Ask DWM: Should We Invest in Real Estate?

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Great question.

 

Let’s start with some basic concepts.  Real estate is an illiquid investment. You can’t buy or sell it in a day or two like liquid investments. It is somewhat uncorrelated to the stock market returns- which is good.  While it is smart to consider adding real estate as a portion of your overall investment portfolio, you don’t want to have too much in illiquid investments. We suggest a rule of thumb is that real estate, excluding your house, should be at the very most 40% of your overall investment portfolio.  So, if your investment portfolio (both liquid and illiquid) is $1 million, real estate should at most be $400k.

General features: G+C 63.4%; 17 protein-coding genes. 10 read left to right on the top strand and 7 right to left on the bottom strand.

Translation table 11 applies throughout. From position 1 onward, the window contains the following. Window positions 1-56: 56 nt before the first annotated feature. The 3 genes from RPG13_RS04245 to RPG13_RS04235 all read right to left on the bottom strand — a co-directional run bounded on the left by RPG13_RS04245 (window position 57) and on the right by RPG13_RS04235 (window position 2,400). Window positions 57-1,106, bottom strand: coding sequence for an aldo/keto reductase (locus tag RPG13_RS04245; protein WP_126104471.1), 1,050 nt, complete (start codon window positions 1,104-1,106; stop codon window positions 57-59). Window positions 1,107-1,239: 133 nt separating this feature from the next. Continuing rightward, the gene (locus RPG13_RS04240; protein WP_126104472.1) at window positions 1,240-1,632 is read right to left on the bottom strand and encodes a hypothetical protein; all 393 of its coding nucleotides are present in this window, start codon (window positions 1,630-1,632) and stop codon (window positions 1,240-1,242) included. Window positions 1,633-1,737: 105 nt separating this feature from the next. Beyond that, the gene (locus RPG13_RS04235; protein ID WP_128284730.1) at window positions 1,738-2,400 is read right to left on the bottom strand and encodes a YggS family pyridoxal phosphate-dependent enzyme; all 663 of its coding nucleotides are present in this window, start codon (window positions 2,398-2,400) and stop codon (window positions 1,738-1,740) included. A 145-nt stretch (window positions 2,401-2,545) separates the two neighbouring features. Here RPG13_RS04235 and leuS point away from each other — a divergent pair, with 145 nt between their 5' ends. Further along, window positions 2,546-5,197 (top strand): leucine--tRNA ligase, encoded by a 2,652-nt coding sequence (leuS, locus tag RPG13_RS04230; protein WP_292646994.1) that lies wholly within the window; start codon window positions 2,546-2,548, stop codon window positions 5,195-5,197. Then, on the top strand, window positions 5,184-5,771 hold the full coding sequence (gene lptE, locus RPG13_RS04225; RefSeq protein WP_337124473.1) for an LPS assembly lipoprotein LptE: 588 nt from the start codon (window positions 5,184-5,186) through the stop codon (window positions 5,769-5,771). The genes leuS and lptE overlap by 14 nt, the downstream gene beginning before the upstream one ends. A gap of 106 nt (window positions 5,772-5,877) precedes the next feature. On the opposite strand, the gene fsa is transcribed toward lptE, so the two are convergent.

Location. Location. Location. Appreciation in value over time is key. This will impact the ultimate sales price when you sell your investment property and the rental income amounts while you hold it. Historically, US real estate has increased, on average, about 3% per year, similar to inflation. However, location can produce tremendous differences. Charleston real estate has done very well in the last ten years, though some areas of the Lowcountry haven’t done so well. Chicago’s market overall has been flat for the last ten years, yet there are areas that have done very well and areas in the suburbs that have lost significant value.  Investing in a piece of real estate is not like buying shares in an S&P 500 index, where your investment will rise as the market will rise. Rather it is a singular investment in one piece of property, subject to both the general market risks and the specific risks of the property.